Conti: For a while, I had a standard commission rate I stuck to no matter what. But recently, I was referred to a gentleman—a sheriff for the Sarasota County Police Department—who was considering being a For Sale by Owner because he was only willing to pay a third less than my normal rate. I agreed to meet with him and saw his house was immaculate with amazing curb appeal. I also realized he wasn’t trying to question my value. He pointed out that his home was worth $700,000. Two years earlier, it would’ve been $350,000. Even with his rate reduction, I would still get an excellent payday. Because of all these things, I decided to create a "First Responder" discount.

His house went under contract in less than 48 hours. At the closing table, he said he was so happy I handled the deal and would happily refer me. Had I been inflexible with my fee, I would’ve lost out on $14,000 and future referrals. That experience taught me the importance of knowing that the market changes—and that I need to change with it.

Gaffney: I’ve encountered many different challenging transactions. I find that the more challenging transactions tend to be the ones where people have just enough money to buy a house or rent the unit they want.

In those types of transactions, I realize that people’s reactions to offers or counteroffers (or anything else during the transaction) aren’t usually the full truth. The full truth typically lies in why they reacted that way. And when you find that out, you can fix whatever needs to be fixed to close the transaction—or realize it’s a dead end and time to let it go.

Q: What common misconception about the real estate industry do you wish you had known sooner as an agent? And how should new agents approach business in today’s volatile market?

Conti: Many people jump into real estate thinking it’s quick, easy money. They aren’t up to speed on how to properly serve their customers, and they get in trouble because they don’t think like a business person. As a result, they may forget important expenses, like quarterly taxes, or fail to realize that what they net in a commission is sometimes less than half of what the brokerage is paid.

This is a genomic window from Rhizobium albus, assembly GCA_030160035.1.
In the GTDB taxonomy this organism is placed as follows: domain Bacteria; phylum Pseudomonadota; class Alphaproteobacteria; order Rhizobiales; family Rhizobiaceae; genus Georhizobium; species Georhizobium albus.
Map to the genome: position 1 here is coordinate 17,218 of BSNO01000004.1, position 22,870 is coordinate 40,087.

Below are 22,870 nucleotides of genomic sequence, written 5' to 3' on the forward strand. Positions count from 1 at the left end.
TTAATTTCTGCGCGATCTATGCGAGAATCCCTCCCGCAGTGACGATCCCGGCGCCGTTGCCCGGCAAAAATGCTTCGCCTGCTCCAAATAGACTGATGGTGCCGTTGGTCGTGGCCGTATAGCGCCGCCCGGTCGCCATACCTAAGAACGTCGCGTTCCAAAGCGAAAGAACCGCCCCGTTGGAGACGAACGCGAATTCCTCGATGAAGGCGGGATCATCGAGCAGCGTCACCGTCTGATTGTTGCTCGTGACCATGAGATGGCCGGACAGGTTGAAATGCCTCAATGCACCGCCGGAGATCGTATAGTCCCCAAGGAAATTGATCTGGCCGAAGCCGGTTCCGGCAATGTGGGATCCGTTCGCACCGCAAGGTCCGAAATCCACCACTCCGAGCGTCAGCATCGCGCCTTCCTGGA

When I started my career, I hired the right people to advise me and opened a professional association (PA) to lower my tax liability. I’ve recently trained new agents who are already outperforming the market because they’re motivated and educated, work by referral, and focus on customer service. They have tough conversations in person or over the phone and work relationally rather than transactionally.

Never forget that it’s all about what’s best for the customer. If you keep their needs top of mind and stay in touch with them before, during, and after the sale, your referrals will give you a wonderful living. Since I started in 1993, I’ve never made less than six figures a year, and I’ve even had seven-figure years. All of this success is due to having amazing customers, motivated agents, and a commitment to running an honest business.

Gaffney: A common misconception is that brokers need to sell high-end properties, have a lifestyle of riches, and pick up the phone whenever they’re needed.

When it comes to today’s market, the market in New York is actually a great one to start in since it’s still steady and provides realistic expectations of what it’s like. If I had to start over, I’d make sure that I invested money wisely in marketing and learning about the different finance programs. Unlike the rest of the country, New York experiences a pretty steady market despite higher interest rates.

 * Answers have been edited for clarity and brevity.

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Farm for Leads and Start Scaling Your Real Estate Business With PropStream

Kristen Conti and Martha Gaffney have learned many lessons during their extensive careers in the real estate industry. One of those is the importance of pleasing your customers and getting to know them and their needs. 

With PropStream, you can easily farm for leads in your area of choice, getting a comprehensive view of homeowners’ financial situations, property history, mortgage details, and more! With this information, you can identify homeowners with the greatest need for your service and craft a sensitive, thoughtful pitch, helping you stand out from agents who can’t see past the dollar signs.

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Follow Kristen Conti and Martha Gaffney on Instagram!

Kristen: kristenconti13

Martha: oldtownelivingny


Published by PropStream September 25, 2023